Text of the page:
Don’t Make Eye Contact Unless You Mean It

South America Tour 2012 - Day 10
Friday, January 27th, 2012

Tango lessons with Cherie

Buenos Aires means Tango and Tango means Hot Shoes. We did tango right with lessons from experts and bought handmade shoes from a little shop around the corner from our dance studio. We started the day with a city tour led by Jessica, a young woman from New Jersey who's lived here for about five years. She really knows the city and gave us cultural references to help us understand the social, political and cultural elements a bit better.

Cafe Tortoni with Jessica


The city has over three million people and seems to ramble over miles. We've spent a lot of time in cabs traveling vast distances. Jessica took us down to the old part of town where the Spanish established the city in 1580. Colonial era churches and government buildings that have survived the humid climate or have been reconstructed are surrounded by an assortment of structures of various styles.

Casa Rosario

Mid-tour we stopped at Tortoni, an iconic café where artists have hung out since its opening in 1858. Cups of the best hot chocolate ever and a tasty ham and cheese tortilla carried us through the rest of the walk. We hopped the metro, the oldest subway line in South America, and rode in cars built in Belgium in the 1910s. The president of Argentina works in the Casa Rosario, or Pink House. This is also the building where Juan and Eva Peron addressed the nation from the balcony. The square in front of the Casa Rosario is dedicated to political discourse and protest. The bricks are still painted with diaper headscarves, the symbol of the Mothers of Plaza de Mayo who protested the disappearance of their sons and husbands in the 1970s.

Symbol of Mothers of Plaza de Mayo

After Jessica left us in the Plaza, we broke into groups. Mark and Tamara walked back to the hotel. Kitty, Sarah, and Karla went shopping and found some very cool togs to wear for our tango experience.

 

La Boca

Judy took a cab over to La Boca where clever developers have created a tourist destination in what was a scruffy port neighborhood. The houses were painted in bright hues so sailors could easily spot their homes as they returned from sea voyages. The colorful houses have been turned into cafes and bars where dancers do tango shows all afternoon and evening for swarms of visitors. On the way back to the hotel, her driver not only charged her double fare, he gave her a counterfeit 50 peso bill. She broke the number one rule of traveling in South America--always have small change when you ride in cabs!

Ruben and Cherie demonstrating

Our tango class with Cherie and Ruben was a blast. They move beautifully, with a grace that can't be learned-it just is. Patient, kind, and funny, they demonstrated forward and backward steps and the forward and backward ocho and then let us try. The moves that looked so easy when they did them took some practice, and an hour and a half later, we were ready to show off our skills. We went to a milonga for our public tango debut. Some of us hadn't brought the proper shoes for dancing, and Cherie took shopping. Around the corner is Flabella, a shop with towers of shoes boxes, shoes in the windows and a handmade shoe factory in the back. We all found sexy shoes just made for tango.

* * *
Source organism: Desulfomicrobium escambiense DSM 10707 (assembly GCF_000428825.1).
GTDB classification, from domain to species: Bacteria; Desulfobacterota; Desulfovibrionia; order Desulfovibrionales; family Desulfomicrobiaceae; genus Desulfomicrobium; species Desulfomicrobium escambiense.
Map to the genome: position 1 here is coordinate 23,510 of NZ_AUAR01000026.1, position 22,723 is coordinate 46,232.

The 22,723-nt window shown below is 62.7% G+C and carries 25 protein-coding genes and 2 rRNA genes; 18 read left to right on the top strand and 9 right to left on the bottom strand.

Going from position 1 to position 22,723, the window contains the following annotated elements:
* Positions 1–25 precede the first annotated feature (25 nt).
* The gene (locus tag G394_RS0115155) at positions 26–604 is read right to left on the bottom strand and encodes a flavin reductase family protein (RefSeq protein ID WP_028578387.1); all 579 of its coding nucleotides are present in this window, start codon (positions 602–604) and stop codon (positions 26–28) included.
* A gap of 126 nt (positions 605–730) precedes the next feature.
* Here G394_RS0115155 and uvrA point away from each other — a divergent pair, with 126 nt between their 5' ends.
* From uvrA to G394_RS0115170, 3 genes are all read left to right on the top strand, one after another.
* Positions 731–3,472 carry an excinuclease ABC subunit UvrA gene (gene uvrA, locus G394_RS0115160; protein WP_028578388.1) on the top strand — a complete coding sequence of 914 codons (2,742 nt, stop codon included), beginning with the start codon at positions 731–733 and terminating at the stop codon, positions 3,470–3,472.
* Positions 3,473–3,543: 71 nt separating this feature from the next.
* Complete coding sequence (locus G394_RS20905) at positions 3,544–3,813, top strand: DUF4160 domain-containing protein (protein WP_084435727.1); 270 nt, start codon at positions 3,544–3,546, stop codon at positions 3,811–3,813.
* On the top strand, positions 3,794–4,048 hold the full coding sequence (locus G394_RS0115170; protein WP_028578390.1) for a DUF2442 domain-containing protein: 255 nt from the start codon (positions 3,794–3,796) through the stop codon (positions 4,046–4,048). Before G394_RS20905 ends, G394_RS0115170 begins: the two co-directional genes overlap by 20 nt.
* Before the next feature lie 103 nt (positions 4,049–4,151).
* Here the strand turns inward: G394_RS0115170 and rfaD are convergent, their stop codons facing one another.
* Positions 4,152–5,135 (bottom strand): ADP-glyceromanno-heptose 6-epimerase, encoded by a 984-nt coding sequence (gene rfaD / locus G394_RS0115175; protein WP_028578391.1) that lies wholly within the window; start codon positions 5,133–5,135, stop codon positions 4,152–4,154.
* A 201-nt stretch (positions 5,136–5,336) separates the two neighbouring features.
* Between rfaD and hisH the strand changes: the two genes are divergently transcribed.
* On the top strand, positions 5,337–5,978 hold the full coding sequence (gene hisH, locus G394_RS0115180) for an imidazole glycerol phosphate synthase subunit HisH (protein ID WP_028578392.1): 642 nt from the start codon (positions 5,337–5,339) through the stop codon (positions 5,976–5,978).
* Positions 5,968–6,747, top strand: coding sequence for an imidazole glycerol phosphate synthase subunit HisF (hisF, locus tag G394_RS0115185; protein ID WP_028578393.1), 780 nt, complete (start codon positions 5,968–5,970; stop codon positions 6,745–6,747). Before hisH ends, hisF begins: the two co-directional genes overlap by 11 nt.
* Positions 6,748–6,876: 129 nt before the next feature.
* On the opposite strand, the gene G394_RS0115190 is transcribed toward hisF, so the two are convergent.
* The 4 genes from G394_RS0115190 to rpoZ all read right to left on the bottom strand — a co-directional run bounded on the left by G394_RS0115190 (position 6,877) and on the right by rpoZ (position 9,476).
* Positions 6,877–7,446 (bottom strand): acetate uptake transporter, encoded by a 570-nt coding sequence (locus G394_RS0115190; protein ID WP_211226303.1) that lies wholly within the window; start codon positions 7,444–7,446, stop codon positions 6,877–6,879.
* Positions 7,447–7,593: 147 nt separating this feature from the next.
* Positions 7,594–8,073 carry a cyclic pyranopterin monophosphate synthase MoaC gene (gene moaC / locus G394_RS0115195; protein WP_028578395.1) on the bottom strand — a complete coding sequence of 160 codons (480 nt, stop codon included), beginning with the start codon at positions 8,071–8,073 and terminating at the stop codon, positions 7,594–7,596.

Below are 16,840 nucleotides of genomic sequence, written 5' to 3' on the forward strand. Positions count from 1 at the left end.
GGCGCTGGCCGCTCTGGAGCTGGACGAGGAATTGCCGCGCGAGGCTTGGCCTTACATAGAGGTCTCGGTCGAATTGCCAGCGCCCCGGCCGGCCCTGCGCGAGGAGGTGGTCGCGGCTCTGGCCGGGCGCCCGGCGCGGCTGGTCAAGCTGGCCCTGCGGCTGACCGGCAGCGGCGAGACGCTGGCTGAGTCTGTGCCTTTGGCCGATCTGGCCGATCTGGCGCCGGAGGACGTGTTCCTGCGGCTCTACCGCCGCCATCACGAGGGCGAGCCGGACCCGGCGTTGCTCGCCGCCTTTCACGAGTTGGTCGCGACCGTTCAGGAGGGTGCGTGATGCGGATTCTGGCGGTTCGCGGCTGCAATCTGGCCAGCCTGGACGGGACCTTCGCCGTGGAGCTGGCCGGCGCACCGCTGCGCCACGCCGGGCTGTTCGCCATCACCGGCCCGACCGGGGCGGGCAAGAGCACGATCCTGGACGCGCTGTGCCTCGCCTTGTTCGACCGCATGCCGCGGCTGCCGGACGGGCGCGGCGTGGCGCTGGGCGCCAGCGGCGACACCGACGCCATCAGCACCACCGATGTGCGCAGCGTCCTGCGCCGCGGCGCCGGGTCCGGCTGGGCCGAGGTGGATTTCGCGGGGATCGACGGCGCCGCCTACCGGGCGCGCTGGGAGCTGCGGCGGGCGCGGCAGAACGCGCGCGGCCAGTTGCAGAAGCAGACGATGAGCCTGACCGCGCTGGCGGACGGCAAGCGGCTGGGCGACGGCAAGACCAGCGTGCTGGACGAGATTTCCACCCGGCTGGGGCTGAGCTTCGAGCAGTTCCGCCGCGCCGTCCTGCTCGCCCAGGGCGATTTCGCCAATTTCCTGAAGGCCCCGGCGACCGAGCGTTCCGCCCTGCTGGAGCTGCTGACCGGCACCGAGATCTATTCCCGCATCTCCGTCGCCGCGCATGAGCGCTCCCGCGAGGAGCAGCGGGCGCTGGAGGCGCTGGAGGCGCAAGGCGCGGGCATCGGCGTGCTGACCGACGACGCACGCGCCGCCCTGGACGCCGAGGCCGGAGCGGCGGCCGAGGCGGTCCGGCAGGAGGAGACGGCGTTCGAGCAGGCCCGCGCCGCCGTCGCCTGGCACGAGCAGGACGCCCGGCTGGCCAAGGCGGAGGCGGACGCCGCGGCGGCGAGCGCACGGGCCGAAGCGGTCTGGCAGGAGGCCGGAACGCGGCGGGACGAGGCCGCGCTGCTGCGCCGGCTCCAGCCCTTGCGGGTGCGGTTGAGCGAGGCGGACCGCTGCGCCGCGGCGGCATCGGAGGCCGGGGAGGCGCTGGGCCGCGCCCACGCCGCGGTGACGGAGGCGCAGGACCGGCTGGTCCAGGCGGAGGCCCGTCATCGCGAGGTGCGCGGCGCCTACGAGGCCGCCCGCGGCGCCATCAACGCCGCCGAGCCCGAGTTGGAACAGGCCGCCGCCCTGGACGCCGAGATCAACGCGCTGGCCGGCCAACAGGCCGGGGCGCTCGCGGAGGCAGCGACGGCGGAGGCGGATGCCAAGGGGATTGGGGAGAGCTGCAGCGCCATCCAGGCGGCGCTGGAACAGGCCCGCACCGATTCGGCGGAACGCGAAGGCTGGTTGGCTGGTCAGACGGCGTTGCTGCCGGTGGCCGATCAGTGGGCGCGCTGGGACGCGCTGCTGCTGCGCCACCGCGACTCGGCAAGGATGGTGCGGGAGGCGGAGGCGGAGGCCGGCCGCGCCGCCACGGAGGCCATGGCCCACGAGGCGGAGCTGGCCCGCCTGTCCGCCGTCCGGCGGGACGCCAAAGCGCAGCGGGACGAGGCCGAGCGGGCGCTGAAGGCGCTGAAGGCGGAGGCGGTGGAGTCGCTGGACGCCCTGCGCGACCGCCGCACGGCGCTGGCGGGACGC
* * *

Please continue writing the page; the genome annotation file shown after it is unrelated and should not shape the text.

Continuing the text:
Sarah finding the perfect tango shoe

Cherie gave us the rules of the milonga: everyone dances with everyone-young with old, big with small, expert with beginner. It's just fun. Dancers get up for a four song set with breaks between songs for conversation. If a man catches a woman's eye and makes a questioning gesture, she either rejects or accepts his offer to dance. A woman must be careful when making eye contact because once she's accepted the offer, she's committed for the entire set unless the guy is hurting her.

 

Hot tango shoes

Ruben and Cherie took us to La Confitería Ideal, a tearoom and tango salon from 1912. Tables and chairs placed around the edges of the room were filled with women together, couples, single men, and our group of eight. Men were going around making 'come dance with me' looks and getting up to dance with lots of different women. We were careful with our eye contact at first, but after getting out on the dance floor, we took our tango shoes out for dances with strangers. The men were very nice and adjusted their steps to accommodate our rank beginner status. We had so much fun that we've already found tango classes in Dallas. Our husbands may be surprised.

In the milonga


 

Our last dinner of the trip was at Paraje Arevalo, a tiny place not far from our hotel. Our waiter, Charlie Chaplin lookalike, explained that we could choose from 6, 8 or 10 courses. We stuck with 6 and 8-after last night the idea of 10 courses was way too much. We're sad that the fun is coming to an end. It was a great evening.

Charlie


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